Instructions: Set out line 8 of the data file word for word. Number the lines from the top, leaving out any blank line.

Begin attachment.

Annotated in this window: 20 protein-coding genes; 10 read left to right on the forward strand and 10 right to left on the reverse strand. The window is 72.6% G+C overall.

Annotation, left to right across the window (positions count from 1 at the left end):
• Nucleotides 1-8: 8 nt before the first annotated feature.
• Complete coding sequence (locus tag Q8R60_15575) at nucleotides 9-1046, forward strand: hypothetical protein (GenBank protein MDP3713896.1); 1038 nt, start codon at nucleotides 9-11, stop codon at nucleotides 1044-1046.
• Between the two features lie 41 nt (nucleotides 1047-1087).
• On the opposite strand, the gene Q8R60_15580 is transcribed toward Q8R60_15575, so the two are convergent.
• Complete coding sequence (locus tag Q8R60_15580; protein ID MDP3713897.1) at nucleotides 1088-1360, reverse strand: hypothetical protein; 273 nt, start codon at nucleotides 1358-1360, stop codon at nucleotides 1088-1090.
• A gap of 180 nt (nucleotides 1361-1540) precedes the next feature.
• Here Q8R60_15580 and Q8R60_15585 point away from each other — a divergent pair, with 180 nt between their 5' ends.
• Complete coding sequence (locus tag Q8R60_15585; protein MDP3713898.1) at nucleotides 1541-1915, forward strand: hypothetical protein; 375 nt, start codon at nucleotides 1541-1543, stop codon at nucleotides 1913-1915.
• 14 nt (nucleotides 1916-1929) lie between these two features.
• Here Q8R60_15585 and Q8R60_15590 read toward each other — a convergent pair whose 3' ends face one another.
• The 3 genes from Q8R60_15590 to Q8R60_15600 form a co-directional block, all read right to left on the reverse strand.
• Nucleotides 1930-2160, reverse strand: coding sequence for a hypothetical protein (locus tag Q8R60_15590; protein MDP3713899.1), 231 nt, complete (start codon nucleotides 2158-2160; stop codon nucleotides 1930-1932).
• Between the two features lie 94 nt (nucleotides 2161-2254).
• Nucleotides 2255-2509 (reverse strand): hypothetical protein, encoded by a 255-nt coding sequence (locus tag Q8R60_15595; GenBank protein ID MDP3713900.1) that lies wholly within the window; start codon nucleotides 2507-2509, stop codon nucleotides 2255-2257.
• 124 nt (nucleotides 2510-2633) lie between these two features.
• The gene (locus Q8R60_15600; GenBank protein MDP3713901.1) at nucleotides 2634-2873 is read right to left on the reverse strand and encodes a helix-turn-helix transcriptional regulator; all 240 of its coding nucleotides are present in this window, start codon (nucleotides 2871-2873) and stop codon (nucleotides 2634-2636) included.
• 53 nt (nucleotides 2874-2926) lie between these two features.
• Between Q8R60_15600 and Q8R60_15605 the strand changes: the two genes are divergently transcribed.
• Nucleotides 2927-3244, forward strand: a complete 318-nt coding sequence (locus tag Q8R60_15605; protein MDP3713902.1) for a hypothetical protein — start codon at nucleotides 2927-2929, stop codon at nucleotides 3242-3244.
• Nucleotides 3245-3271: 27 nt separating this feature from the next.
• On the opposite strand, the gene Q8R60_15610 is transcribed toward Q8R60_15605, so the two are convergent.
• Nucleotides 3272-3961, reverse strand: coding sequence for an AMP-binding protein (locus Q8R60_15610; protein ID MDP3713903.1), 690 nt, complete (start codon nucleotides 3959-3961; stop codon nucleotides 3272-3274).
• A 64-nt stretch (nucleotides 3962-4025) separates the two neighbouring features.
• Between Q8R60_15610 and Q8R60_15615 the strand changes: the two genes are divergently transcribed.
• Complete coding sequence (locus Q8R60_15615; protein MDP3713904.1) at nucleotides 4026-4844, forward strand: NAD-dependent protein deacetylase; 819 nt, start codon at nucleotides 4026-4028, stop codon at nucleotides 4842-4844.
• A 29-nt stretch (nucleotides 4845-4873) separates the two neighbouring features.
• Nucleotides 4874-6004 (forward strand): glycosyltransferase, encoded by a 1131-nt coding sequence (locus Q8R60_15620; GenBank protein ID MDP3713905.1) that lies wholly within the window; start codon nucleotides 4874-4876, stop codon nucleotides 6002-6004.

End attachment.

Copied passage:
• A gap of 180 nt (nucleotides 1361-1540) precedes the next feature.